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A James Ellroy Playlist: Sing It Like It Is

March 15, 2021

James Ellroy has often described his work as an alternative or secret history of twentieth-century America. In this world, ‘Bad White Men’ are in power and they are determined to keep a firm hold on it. Power may stem from positions of influence in the White House or the FBI, but Ellroy prefers characters whose authority comes from their status as corrupt cops, entrepreneurial gangsters or ideological racists. These are the noir characters who have discarded conventional morality in order to ‘dance to the music in their own heads‘. Ironically Ellroy frequently references music which is beyond the understanding of his racist men. For Ellroy understands that music is language, and if you are outside of its rhythm, then you cannot gain access to the world it is creating. Therefore, Ellroy can utilise jazz, Motown or soul music to undermine or mock the authority of his Bad White Men.


One of Ellroy’s most prominent racist characters is the Mormon tycoon Wayne Tedrow Sr in The Cold Six Thousand. Tedrow Senior’s son, Wayne Jr, is a Las Vegas Sheriff who despises his father. But when Wayne Jr’s wife is murdered by a black man, Junior somewhat ambiguously embraces Senior’s racist views. Tedrow Sr’s wife Janice has a string of affairs to escape her husband’s boorish behaviour. Tedrow Sr tacitly endorses Janice’s flings as it gives him blackmailing opportunities. But when Janice sleeps with the black saxophonist Wardell Gray he is furious with her as she has crossed a (racial) line. Wayne Jr learns that his vengeful father personally beat Wardell Gray to death. One of his father’s ex-employees tells him: ‘Mommy had this unauthorised thing with a coloured musician named Wardell Gray, and Daddy beat him to death with his cane.’

To exact revenge on his father, Wayne Jr begins his own unauthorised affair with his stepmother Janice. In James Ellroy: A Companion to the Mystery Fiction, Jim Mancall argues that ‘It is not a coincidence that when Tedrow Jr and Janice finally consummate their lust, Junior notices that “the hi-fi was on” playing “cool jazz or some such shit-matched horns discordant”‘. The discordance of the music indicates that vows, contracts and traditions are being broken. But on a higher level, the harmonies are speaking of a love and sexual satisfaction that the sadistic Tedrow Sr will never experience. He can only view it from afar, quite literally, as he records Janice making love with her partners.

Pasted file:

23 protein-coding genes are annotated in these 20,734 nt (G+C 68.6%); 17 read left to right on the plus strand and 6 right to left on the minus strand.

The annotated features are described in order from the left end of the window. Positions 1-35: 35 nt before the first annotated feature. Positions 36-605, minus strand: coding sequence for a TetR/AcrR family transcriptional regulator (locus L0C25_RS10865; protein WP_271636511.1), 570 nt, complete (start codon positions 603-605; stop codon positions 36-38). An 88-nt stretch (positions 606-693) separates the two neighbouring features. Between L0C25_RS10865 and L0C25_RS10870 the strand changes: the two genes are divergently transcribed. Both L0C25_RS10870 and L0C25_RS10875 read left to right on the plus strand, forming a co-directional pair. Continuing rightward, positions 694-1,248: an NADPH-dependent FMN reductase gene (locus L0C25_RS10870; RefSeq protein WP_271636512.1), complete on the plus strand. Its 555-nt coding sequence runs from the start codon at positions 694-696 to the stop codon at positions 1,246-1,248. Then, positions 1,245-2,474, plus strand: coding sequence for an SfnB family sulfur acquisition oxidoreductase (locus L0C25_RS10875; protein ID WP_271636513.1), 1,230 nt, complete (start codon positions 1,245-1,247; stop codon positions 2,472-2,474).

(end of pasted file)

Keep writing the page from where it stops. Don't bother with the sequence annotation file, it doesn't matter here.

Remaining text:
The circumstances surrounding Wardell Gray’s death are still murky. Ellroy gives some insight into how he adapted Gray’s story into fiction in this interview with Robert Birnbaum. One of Gray’s most famous compositions is ‘Twisted’. Here’s his original tune. Annie Ross added lyrics and it became a hit song for the jazz trio Lambert, Hendricks & Ross in 1952. Their version is below. It’s a nicely comic number which now reminds me of the twisted trysts and love triangles of Tedrow Sr, Wayne Jr and Janice. Enjoy:

Tell It Like It Is

In Blood’s a Rover, Ellroy achieves some of his most effective and comical critiques of racism in his portrayal of the mental decline of FBI Director J. Edgar Hoover. Hoover might be considered the most powerful racist in Ellroy’s Underworld USA trilogy. However, by the late 1960s, he is gradually succumbing to senility and faces a new threat from President Richard Nixon who clearly thinks Hoover’s time has passed. Hoover mocks Nixon’s efforts to appeal to a younger, ethnically diverse demographic through his use of the phrase ‘Tell it like it is’. In conversation with agent Dwight Holly, Hoover remarks, ‘Your telex implied that you have bad news. “Tell it like it is,” as President Nixon often states in his fawning efforts to sound au courant with longhairs and insurrection-seeking Negroes.’

The genesis of the phrase, both in popular culture and as a campaign slogan, is fascinating. Roy Milton recorded a song ‘Tell It Like It Is’ in 1954. In 1966, two years prior to Nixon’s election as President, Aaron Neville had a major hit with his song ‘Tell It Like It Is’. His version is below. For a hilarious reading by Ellroy himself of Hoover and Richard Nixon using jive phrases, check out this video. The reading begins at around the 53 minute mark.

The Tighten Up

It’s not just jive phrases that seem to be bugging Hoover in Blood’s a Rover. He develops a fascistic fixation on Archie Bell & the Drells. Hoover mentions to Dwight Holly that he heard a ‘very disquieting song on the radio’. The song is ‘The Tighten Up’ which, according to Hoover, ‘carried the air of insurrection and sex’. Early in the novel, Holly isn’t sure whether Hoover is genuinely senile or just trying to test him. How is he supposed to respond when Hoover tells him that he has instructed the ‘Los Angeles SAC to open a file on Mr Bell and to determine the identity of his Drells.’ But as the narrative progresses, it becomes clear that Hoover is suffering from a sharp mental decline and all his attempts to deny it comically fail, ‘My physician, Dr Archie Bell, considers me to be an outstanding specimen’.

Here is the song that kickstarts Hoover’s dubious fascination with Archie Bell & the Drells. It’s a funky tune but I’m not sure why Hoover deemed it subversive. Maybe it’s the long intro. Bell always mentioned that the band was from Texas as after JFK’s assassination in Dallas, a DJ remarked ‘nothing good ever came from Texas’. Bell managed to prove him wrong:

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